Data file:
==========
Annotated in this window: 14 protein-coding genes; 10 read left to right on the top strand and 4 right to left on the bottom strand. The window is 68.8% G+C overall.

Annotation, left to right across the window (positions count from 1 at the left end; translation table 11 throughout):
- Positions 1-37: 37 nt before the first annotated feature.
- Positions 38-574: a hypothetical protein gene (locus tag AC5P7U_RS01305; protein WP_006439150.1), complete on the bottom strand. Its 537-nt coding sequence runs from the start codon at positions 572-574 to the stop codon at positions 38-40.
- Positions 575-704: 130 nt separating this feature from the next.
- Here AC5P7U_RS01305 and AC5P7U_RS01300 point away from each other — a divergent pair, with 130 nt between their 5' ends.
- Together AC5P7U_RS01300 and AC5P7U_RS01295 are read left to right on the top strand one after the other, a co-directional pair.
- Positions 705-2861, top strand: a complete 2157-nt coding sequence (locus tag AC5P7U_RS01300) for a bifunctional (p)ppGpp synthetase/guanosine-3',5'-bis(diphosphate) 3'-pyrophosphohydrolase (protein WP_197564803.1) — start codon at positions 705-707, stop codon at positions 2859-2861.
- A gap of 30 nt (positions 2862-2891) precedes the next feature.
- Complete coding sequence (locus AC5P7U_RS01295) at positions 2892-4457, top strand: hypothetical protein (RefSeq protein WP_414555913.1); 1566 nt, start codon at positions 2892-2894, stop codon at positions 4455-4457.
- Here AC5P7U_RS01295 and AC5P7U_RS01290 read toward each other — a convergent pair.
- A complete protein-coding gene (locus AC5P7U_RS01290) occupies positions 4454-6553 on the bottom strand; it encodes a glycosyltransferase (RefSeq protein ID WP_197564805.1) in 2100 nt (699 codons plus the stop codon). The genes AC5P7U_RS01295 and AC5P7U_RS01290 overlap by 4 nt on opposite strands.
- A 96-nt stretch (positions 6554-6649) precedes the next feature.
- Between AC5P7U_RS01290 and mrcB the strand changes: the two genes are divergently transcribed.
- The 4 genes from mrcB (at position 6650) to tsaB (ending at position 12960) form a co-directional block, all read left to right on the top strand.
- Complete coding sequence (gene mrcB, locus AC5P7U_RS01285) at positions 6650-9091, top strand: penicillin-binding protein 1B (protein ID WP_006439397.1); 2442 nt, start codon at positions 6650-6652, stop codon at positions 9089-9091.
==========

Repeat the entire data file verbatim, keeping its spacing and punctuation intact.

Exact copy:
Annotated in this window: 14 protein-coding genes; 10 read left to right on the top strand and 4 right to left on the bottom strand. The window is 68.8% G+C overall.

Annotation, left to right across the window (positions count from 1 at the left end; translation table 11 throughout):
- Positions 1-37: 37 nt before the first annotated feature.
- Positions 38-574: a hypothetical protein gene (locus tag AC5P7U_RS01305; protein WP_006439150.1), complete on the bottom strand. Its 537-nt coding sequence runs from the start codon at positions 572-574 to the stop codon at positions 38-40.
- Positions 575-704: 130 nt separating this feature from the next.
- Here AC5P7U_RS01305 and AC5P7U_RS01300 point away from each other — a divergent pair, with 130 nt between their 5' ends.
- Together AC5P7U_RS01300 and AC5P7U_RS01295 are read left to right on the top strand one after the other, a co-directional pair.
- Positions 705-2861, top strand: a complete 2157-nt coding sequence (locus tag AC5P7U_RS01300) for a bifunctional (p)ppGpp synthetase/guanosine-3',5'-bis(diphosphate) 3'-pyrophosphohydrolase (protein WP_197564803.1) — start codon at positions 705-707, stop codon at positions 2859-2861.
- A gap of 30 nt (positions 2862-2891) precedes the next feature.
- Complete coding sequence (locus AC5P7U_RS01295) at positions 2892-4457, top strand: hypothetical protein (RefSeq protein WP_414555913.1); 1566 nt, start codon at positions 2892-2894, stop codon at positions 4455-4457.
- Here AC5P7U_RS01295 and AC5P7U_RS01290 read toward each other — a convergent pair.
- A complete protein-coding gene (locus AC5P7U_RS01290) occupies positions 4454-6553 on the bottom strand; it encodes a glycosyltransferase (RefSeq protein ID WP_197564805.1) in 2100 nt (699 codons plus the stop codon). The genes AC5P7U_RS01295 and AC5P7U_RS01290 overlap by 4 nt on opposite strands.
- A 96-nt stretch (positions 6554-6649) precedes the next feature.
- Between AC5P7U_RS01290 and mrcB the strand changes: the two genes are divergently transcribed.
- The 4 genes from mrcB (at position 6650) to tsaB (ending at position 12960) form a co-directional block, all read left to right on the top strand.
- Complete coding sequence (gene mrcB, locus AC5P7U_RS01285) at positions 6650-9091, top strand: penicillin-binding protein 1B (protein ID WP_006439397.1); 2442 nt, start codon at positions 6650-6652, stop codon at positions 9089-9091.